The Promise of Social Enterprise: A Theological Exploration of Faithful Economic Practice
One of the leading models for the integration of faith and business is social enterprise and Mark Sampson is among one of its more notable practitioners. Social enterprise, however, is subject to the criticism that it represents an unstable relationship between capitalistic activity and eleemosynary intentions. Modern capitalism has created great efficiency in the economies that practice it and great wealth overall. At the same time, some hold it responsible for many of the social ills of our time including increasing economic inequality and the continued degradation of the global climate. Critics of social enterprise can view it as pursuing goals of advancing the cause of the vulnerable in numerous contexts, and simultaneously contributing to vulnerability by engaging in economic activity in the capitalist marketplace.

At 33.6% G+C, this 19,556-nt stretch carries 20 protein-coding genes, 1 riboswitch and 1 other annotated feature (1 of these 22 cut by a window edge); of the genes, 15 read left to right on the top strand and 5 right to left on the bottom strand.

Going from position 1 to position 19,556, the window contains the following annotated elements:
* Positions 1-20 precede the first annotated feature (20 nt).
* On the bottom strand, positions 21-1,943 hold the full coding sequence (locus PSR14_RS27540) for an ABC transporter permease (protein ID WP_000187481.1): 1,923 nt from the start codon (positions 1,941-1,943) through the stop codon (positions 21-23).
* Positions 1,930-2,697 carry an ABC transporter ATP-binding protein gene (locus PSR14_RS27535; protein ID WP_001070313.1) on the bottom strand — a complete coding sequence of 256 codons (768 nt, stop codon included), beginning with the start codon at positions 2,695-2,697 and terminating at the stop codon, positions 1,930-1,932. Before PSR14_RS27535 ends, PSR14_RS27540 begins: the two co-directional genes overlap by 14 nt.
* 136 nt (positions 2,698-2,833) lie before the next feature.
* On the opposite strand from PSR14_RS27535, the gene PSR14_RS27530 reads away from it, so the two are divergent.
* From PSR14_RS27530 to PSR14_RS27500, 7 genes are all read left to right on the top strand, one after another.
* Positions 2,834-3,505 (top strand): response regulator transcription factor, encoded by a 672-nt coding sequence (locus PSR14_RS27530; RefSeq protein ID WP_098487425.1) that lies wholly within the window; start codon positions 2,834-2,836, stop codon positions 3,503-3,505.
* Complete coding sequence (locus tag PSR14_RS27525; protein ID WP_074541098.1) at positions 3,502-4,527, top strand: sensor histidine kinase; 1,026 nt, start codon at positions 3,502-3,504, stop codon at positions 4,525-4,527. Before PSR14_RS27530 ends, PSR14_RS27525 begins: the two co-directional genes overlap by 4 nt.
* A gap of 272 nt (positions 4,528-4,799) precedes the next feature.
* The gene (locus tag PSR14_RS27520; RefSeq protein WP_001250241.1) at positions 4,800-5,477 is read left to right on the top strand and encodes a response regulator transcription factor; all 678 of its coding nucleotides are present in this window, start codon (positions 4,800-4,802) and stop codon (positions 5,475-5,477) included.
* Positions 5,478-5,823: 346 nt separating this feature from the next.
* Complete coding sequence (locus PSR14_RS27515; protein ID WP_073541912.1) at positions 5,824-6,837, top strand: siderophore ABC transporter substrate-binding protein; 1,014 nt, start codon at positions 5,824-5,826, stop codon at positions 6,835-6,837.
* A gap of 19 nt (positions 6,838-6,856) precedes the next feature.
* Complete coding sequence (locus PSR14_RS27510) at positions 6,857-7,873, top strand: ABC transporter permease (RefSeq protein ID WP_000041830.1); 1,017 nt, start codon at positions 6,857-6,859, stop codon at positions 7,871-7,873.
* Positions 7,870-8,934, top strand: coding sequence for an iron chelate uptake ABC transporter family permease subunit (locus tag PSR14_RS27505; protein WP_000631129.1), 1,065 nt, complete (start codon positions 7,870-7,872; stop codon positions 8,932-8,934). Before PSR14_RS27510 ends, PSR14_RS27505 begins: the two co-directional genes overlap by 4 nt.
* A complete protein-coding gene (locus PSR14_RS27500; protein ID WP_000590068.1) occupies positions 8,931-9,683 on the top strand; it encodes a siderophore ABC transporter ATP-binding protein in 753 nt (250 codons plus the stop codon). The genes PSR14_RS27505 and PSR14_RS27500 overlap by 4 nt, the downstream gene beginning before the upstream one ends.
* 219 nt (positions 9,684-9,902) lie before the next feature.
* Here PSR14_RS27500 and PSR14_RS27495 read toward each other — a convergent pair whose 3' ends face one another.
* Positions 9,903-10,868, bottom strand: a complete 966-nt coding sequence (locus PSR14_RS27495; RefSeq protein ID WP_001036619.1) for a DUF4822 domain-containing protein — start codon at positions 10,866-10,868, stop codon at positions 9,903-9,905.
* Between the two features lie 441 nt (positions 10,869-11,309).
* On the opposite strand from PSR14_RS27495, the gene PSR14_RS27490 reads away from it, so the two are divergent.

In this book, Sampson seeks to re-imagine the theoretical underpinnings of social enterprise to counter this critique. In a creative turn, Sampson seeks to redefine social enterprise, not as a form of entity for conducting economic activity, but as an organization engaged in gift exchange. To make this turn without denying the reality of how social enterprises tend to function, and without abandoning the efficiency and dynamism of engaging the market, Sampson borrows the definition of gift exchange from non-Western and pre-modern societies. Adopting this characterization of gift exchange allows Sampson to conceptualize a “gift” that includes obligations and benefits for both the giver and the recipient and to apply it to social enterprises, which typically involve an ongoing relationship between the firms and their clients. Using recent sources, Sampson grounds his concept of gift exchange theologically and biblically as the basis for faithful social enterprise.